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Wanted: Skilled Manufacturing Workforce

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DEARBORN, Mich., June 7, 2011 — Even as the most recent reports show a slight rise in unemployment, manufacturers are facing an unusual situation: the inability to find qualified workers.

And while this is a concern today, it will reach crisis level in coming years.

"As the economy recovers and manufacturing continues to gain momentum and strength, finding skilled and educated workers will be the biggest issue for employers in the immediate future and possibly for years to come," said Mark Tomlinson, executive director/CEO for the Society of Manufacturing Engineers (SME) — a leader in manufacturing workforce development. The concern over the skilled worker issue was cited by many presenters at the SME Annual Conference this week in Bellevue, Wash.

The reason: manufacturing has evolved from the labor-heavy, smokestack-spewing industry of the 20th century to an advanced manufacturing industry reliant on knowledge workers with high technical skills who are more apt to work in a clean room on high-tech equipment than in a Henry Ford-esque factory.

With the looming retirement of 76 million baby boomers, declining graduations from engineering and technical schools, and a lack of interest in science, technology, engineering and science courses (STEM) in middle and high schools, today’s difficulty in finding qualified workers is on course to become a national economic and security crisis.

The Society of Manufacturing Engineers is working with partners in industry, education and government to help prevent this impending calamity.

SME builds the skills of the incumbent worker with its rich resources of manufacturing knowledge, professional certifications, on-line and in-person training and events, and member-to-member interaction.

SME also supports competency-based education that is validated by assessments and industry standards through programs such as the NAM-Endorsed Skills Certification System.

Through its Education Foundation, SME is inspiring and engaging K-12 students in the STEM subjects in order to build the pipeline of skilled workers for the future.

"The goal is to provide educated, skilled workers to fill manufacturing jobs — middle-class jobs that can support a family."

Manufacturing Experts Available for Interviews


MARK C. TOMLINSON, CMfgE, EMCP
Executive Director/CEO
Society of Manufacturing Engineers

With more than 30 years in manufacturing, Mark Tomlinson is passionate about the importance of making things and the impact it has on the nation’s economy and security. He has talked about manufacturing workforce issues, manufacturing trends, and manufacturing technology to national audiences, and has been interviewed by media such as MSNBC, WSJ Radio, PBS Nightly Business Report, the Associated Press, the Pittsburgh Post-Gazette, and more.

BART A. ASLIN
Chief Executive Officer
SME Education Foundation

Bart Aslin works fervently to change the image of manufacturing and the careers it offers in the minds of k-12 students, parents and teachers. He is dedicated to engaging the nation’s youth in the marvels of science, technology, manufacturing and science in order to fill the pipeline to meet the future demands for a skilled workforce.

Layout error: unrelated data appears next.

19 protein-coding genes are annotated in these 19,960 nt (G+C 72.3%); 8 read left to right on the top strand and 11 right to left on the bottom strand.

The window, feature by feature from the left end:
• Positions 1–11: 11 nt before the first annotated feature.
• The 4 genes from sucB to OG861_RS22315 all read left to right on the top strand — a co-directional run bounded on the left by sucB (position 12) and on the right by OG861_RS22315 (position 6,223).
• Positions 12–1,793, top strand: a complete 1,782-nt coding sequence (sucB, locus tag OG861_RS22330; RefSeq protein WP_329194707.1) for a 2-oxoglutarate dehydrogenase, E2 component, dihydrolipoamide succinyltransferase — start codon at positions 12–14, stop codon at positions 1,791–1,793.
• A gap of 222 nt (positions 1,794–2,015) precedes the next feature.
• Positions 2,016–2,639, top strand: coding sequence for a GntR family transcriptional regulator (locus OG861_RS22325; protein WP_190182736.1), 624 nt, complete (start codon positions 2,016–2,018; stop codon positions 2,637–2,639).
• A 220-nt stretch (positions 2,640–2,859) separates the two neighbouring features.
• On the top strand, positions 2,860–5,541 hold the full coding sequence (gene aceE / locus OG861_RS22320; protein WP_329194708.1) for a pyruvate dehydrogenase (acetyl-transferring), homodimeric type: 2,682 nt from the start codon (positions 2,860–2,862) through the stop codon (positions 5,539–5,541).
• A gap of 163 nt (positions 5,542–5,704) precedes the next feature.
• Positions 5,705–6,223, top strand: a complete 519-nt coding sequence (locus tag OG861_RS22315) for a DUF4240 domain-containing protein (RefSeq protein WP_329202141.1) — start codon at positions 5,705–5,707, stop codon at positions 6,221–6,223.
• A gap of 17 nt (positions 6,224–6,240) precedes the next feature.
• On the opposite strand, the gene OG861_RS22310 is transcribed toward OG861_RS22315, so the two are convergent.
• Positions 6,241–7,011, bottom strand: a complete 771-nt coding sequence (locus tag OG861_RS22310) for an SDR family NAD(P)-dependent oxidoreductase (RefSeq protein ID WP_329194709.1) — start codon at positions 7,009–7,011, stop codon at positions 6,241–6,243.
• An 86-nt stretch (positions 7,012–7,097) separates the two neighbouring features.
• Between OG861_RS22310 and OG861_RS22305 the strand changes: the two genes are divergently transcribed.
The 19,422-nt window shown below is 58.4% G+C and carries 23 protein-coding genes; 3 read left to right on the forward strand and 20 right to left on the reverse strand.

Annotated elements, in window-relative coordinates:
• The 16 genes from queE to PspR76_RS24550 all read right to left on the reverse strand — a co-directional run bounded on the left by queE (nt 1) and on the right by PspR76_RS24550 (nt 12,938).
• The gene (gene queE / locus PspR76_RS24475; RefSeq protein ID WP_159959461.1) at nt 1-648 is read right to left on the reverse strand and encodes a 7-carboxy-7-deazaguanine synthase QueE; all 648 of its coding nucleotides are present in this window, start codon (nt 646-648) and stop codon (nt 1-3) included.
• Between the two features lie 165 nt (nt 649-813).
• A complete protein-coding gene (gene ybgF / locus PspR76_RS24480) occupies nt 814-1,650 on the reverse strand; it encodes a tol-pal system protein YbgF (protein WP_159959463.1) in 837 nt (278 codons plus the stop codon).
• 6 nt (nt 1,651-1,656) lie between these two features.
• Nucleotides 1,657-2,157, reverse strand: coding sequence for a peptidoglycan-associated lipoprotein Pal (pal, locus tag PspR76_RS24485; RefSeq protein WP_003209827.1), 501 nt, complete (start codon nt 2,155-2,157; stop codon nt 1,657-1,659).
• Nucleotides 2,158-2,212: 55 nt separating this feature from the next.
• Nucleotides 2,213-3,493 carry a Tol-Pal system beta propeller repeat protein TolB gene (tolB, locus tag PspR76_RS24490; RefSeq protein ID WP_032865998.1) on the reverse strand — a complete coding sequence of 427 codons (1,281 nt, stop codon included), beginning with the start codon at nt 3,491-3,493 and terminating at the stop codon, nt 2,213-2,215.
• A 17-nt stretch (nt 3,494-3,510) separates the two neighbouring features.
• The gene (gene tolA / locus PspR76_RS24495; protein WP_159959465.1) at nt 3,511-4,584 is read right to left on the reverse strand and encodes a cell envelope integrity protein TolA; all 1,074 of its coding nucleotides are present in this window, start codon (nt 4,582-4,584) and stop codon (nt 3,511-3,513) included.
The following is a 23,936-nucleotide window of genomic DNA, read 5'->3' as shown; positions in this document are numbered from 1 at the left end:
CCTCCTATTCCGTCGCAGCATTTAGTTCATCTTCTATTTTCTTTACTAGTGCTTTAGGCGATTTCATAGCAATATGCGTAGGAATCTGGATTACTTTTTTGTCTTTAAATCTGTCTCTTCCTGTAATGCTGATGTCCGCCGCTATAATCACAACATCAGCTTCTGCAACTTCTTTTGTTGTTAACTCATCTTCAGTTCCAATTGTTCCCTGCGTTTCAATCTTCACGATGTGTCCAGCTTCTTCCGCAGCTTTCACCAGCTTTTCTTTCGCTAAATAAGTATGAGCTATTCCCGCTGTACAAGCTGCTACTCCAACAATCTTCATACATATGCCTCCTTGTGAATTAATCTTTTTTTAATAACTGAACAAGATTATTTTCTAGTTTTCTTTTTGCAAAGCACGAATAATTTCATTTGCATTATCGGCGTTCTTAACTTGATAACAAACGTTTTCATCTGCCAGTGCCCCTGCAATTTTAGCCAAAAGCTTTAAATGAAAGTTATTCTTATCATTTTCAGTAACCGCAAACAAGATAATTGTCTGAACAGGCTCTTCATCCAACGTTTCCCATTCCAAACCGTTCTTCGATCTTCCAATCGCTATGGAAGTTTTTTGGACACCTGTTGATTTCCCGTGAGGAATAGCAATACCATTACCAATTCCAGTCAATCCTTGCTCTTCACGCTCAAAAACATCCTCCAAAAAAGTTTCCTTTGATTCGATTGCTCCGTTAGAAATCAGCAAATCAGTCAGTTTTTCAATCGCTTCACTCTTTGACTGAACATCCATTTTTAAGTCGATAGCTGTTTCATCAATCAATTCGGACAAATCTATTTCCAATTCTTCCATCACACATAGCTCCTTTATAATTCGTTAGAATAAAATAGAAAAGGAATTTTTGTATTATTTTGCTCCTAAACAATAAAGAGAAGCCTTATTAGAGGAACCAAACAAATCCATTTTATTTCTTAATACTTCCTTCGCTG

JEANNINE KUNZ
Director of Professional Development
Society of Manufacturing Engineers

Jeannine Kunz is committed to train, re-train and up-train the incumbent manufacturing worker to ensure they have the skills necessary for today’s manufacturing jobs. She understands the need for individuals to gain knowledge for career advancement and has helped Fortune 500 companies implement comprehensive training programs that integrate the varied learning styles of their employees.

PAMELA HURT
Manager of Workforce Development
Society of Manufacturing Engineers

Pam Hurt builds partnerships with industry, education and government to provide solutions for the impending workforce crisis. Working with the U.S. Departments of Commerce, Defense, Energy and Labor, the National Association of Manufacturers, the Manufacturing Institute and other organizations, she is responsible for the connectivity between interested parties to build and support a skilled workforce for the jobs of the future.


About SME:
The Society of Manufacturing Engineers (SME) is the premier source for manufacturing knowledge, education and networking. Through its many programs, events, magazines, publications and online training division, Tooling U, SME connects manufacturing practitioners to each other, to the latest technologies and to the most up-to-date manufacturing processes. SME has members around the world and is supported by a network of chapters and technical communities. A 501(c)3 organization, SME is a leader in manufacturing workforce development issues, working with industry, academic and government partners to support the current and future skilled workforce.

Note to Media:
Visit the SME Media Center for the latest Society news, one-stop access to SME Events, Manufacturing Quicklinks, SME social media sites, SME News Feed and more.

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If you have questions about the press release or need additional information, please contact SME Public Relations at communications@sme.org.